Burr says Flynn lawyers told committee he won't honor subpoena for documents

Trump calls probe a "witch hunt"


WASHINGTON, D.C. — The Senate Intelligence Committee is still negotiating with former national security adviser Michael Flynn to obtain documents for its counterterrorism investigation into Russia and the U.S. presidential election, congressional aides said on Thursday.

Earlier on Thursday, the committee's Republican chairman, Sen. Richard Burr (R-N.C.), told reporters that Flynn's lawyers said he would not honor a subpoena for the documents. A lawyer for Flynn did not immediately respond to Reuters' request for comment.

The Senate Intelligence Committee's counterterrorism probe took on added significance after President Donald Trump dismissed FBI Director James Comey last week amid allegations of Russian meddling in the 2016 U.S. presidential election. Former Director of National Intelligence James Clapper and Sen. Diane Feinstein (D-Calif.) of the Senate Intelligence Committee have publicly said that so far they have seen no evidence of collusion between the Trump campaign and Russian officials. The House of Representatives intelligence panel is conducting a similar probe.

On Tuesday, Deputy Attorney General Rod Rosenstein, the No. 2 Justice Department official, named former FBI Director Robert Mueller to also investigate allegations of ties between Trump's 2016 presidential campaign and Russia. The appointment comes amid mounting pressure from Democrats in Congress for a third, independent investigation beyond the existing FBI and congressional probes into the Russia issue.

Mueller's appointment was not expected to affect the FBI or congressional investigations, and his character was praised by lawmakers on both sides of the aisle.

"The appointment of former FBI director and respected lawyer Robert Mueller ... is a positive development and will provide some certainty for the American people that the investigation will proceed fairly and free of political influence," said Burr and co-chair Sen. Mark Warner (D-Va.), leading members of the Senate committee investigating Russian influence, in a statement.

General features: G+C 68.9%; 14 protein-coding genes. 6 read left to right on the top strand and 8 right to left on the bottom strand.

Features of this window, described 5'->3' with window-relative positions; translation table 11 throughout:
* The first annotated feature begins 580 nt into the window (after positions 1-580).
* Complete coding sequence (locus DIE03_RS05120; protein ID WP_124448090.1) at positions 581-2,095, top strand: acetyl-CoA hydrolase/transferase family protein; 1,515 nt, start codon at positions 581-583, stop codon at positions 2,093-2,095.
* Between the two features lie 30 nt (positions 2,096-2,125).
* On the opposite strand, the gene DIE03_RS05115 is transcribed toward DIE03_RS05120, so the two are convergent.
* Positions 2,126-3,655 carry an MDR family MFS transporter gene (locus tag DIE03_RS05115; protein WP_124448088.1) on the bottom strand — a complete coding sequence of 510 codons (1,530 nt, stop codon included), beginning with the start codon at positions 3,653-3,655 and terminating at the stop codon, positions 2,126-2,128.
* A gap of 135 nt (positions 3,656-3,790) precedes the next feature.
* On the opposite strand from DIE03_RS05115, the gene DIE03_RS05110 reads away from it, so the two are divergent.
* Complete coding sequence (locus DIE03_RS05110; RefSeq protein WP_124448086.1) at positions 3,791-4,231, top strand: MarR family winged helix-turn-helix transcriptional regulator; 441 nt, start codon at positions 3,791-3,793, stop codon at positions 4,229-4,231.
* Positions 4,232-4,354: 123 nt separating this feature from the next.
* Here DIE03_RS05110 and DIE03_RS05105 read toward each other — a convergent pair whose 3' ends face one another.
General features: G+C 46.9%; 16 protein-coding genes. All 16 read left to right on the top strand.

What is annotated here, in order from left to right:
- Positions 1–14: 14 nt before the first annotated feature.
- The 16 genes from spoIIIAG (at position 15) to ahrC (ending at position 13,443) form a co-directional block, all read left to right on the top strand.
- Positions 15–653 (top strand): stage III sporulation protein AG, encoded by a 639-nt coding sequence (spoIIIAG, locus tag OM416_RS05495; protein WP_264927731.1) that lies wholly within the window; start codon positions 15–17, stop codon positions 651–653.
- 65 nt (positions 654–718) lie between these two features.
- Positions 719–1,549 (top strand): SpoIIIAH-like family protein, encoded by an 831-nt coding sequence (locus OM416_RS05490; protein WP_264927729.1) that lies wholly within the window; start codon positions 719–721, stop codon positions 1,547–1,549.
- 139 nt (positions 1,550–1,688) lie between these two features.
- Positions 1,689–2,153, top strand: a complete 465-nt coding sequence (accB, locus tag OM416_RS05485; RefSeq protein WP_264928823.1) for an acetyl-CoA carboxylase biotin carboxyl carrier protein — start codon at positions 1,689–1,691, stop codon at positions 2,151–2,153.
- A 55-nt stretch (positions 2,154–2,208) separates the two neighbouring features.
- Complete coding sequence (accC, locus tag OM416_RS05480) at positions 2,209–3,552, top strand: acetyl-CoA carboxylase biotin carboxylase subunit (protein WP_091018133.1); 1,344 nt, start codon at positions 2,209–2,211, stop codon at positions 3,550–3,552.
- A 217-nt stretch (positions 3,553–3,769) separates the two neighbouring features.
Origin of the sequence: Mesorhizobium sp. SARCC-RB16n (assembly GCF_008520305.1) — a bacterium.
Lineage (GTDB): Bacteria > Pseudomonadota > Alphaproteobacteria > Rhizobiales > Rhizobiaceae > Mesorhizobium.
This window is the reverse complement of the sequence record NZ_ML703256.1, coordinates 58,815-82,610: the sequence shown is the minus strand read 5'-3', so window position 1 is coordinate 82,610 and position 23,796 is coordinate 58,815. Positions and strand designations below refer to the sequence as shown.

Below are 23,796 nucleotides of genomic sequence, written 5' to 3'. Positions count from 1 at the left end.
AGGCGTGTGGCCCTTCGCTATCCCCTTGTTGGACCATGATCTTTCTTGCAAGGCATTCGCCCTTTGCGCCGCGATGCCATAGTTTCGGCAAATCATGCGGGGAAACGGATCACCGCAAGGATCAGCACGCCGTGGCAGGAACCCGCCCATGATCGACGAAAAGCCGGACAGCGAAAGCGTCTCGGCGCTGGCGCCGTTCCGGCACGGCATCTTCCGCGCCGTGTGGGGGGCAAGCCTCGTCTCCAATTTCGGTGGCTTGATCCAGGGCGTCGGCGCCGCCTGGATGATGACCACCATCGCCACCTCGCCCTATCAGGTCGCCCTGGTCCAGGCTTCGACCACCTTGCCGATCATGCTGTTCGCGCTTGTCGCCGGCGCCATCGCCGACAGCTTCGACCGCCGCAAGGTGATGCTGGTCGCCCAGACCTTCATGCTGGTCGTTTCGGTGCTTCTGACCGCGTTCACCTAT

Trump''s Twitter comments Wednesday night after the announcement of Mueller's appointment said "a thorough investigation will confirm what we already know — there was no collusion between my campaign and any foreign entity."

On Thursday he called it "the single greatest witch hunt" in U.S. history.

In two Twitter postings, the president assailed the latest development to roil his four-month-old administration.

"With all of the illegal acts that took place in the Clinton campaign & Obama Administration, there was never a special councel [sic] appointed!" Trump wrote.

"This is the single greatest witch hunt of a politician in American history!" added Trump, who said in a speech on Wednesday that "no politician in history" had been treated worse or more unfairly than he has.

U.S. stocks rose as upbeat economic data emboldened investors to return to the market on Thursday, a day after Wall Street saw its worst selloff in eight months on worries that the political turmoil could sideline Trump initiatives such as tax cuts that investors see as favoring economic growth.

Rosenstein was due to brief U.S. senators later on Thursday.

Reuters News Service contributed to this report.


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